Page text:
At the reception (which is a handsome affair with curios, board games and a library with seating nooks), we got a taste of the kind of attention we were to receive. We were to have a guide for the entire week, a car at our disposal and a butler. The medic-on-call measured our oxygen levels and, soon, our butler was leading us through the camp. The garden was planted with a riot of flowers and the tent itself turned out to be a plush affair with pretty four-poster beds with sheer net canopies, charming furniture and fittings, and a generous en suite bathroom space with ample cup boards. I was going to like it here. A lot.
We took it very easy that first day to acclimatise to the high altitude, but we were clever enough to do some pranayama right away and the oxygen levels crept up. In spite of plans to get in more rest, some activity formed itself the next day and we got away early under the aegis of Akanksha, the camp’s in-house naturalist. A morning of wildlife spotting in the direction of Wari La – and what a morning it was! We ticked off chukar partridges, hill pigeons, two species of snowfinch, several horned larks, red-billed choughs, ravens… We surprised a little owl on a rock by the road and he dropped a headless carcass of a hare as he flew a little distance away. We saw a woolly-naped hare bounding away, and some marmots, comically surveying the world. And, of course, lammergeier in the distance, circling the thermals. No fox, no wolf… and, ahem, no snow leopard. I’d have to go back in the winter for that one.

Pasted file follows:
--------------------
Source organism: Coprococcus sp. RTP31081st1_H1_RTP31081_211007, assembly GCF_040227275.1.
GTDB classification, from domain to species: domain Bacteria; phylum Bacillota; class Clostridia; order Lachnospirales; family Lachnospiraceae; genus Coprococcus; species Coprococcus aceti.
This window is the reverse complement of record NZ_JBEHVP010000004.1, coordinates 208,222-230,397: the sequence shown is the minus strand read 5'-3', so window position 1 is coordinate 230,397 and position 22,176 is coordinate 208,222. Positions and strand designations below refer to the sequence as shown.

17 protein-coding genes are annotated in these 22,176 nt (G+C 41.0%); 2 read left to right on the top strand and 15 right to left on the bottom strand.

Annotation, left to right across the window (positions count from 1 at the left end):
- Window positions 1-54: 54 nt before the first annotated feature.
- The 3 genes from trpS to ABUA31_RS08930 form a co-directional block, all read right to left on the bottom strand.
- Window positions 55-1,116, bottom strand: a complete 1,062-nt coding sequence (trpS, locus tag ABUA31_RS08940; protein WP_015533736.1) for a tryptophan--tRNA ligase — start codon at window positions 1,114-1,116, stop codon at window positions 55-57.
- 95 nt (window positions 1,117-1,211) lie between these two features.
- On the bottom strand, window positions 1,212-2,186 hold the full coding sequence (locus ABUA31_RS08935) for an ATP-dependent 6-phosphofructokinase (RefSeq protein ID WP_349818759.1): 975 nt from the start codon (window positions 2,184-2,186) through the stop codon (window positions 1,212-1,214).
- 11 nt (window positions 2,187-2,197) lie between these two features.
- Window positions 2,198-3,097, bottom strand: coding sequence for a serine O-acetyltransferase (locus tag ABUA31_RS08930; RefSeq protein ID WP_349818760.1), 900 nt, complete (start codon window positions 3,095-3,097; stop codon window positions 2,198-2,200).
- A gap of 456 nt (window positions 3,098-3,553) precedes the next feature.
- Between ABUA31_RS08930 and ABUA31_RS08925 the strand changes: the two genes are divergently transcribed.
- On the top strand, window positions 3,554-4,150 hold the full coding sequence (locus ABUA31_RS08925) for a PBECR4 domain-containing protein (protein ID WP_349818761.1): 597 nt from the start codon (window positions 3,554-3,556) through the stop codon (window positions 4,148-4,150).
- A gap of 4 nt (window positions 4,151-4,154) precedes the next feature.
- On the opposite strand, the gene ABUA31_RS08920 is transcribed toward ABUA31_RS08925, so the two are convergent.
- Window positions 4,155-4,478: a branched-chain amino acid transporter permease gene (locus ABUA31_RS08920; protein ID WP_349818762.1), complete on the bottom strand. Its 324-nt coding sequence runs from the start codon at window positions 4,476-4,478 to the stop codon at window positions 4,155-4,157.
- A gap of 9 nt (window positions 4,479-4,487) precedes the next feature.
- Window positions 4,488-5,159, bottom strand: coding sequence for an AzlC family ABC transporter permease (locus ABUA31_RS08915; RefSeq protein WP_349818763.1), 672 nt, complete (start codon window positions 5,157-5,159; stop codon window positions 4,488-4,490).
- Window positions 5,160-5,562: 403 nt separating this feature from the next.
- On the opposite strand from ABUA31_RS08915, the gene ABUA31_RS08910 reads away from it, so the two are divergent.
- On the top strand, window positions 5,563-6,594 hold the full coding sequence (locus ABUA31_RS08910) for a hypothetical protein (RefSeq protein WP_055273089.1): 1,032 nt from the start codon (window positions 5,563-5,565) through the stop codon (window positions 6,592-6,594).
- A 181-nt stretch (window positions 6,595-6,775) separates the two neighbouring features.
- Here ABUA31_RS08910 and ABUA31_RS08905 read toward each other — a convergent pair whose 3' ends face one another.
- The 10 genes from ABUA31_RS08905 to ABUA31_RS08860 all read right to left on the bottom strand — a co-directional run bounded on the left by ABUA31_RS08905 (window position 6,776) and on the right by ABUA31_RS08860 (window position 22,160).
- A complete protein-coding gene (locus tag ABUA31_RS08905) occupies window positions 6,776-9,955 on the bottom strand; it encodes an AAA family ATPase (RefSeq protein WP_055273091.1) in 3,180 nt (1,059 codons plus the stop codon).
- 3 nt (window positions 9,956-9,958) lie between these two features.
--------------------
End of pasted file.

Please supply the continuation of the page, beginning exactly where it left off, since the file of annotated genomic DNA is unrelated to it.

Once the seat of the greatest of South Indian civilisations, the ruined city of Hampi is a fascinating place to visit. Four dynasties of the Vijayanagara Empire ruled a vast kingdom over a period of more than two centuries (1336-1565 AD). And wine was very much part of everyday life. The Ramayana tells the story of how King Sugriva’s private vineyard on the outskirts of Hampi was plundered by a marauding band of vanaras who were celebrating Hanuman’s successful search for Sita.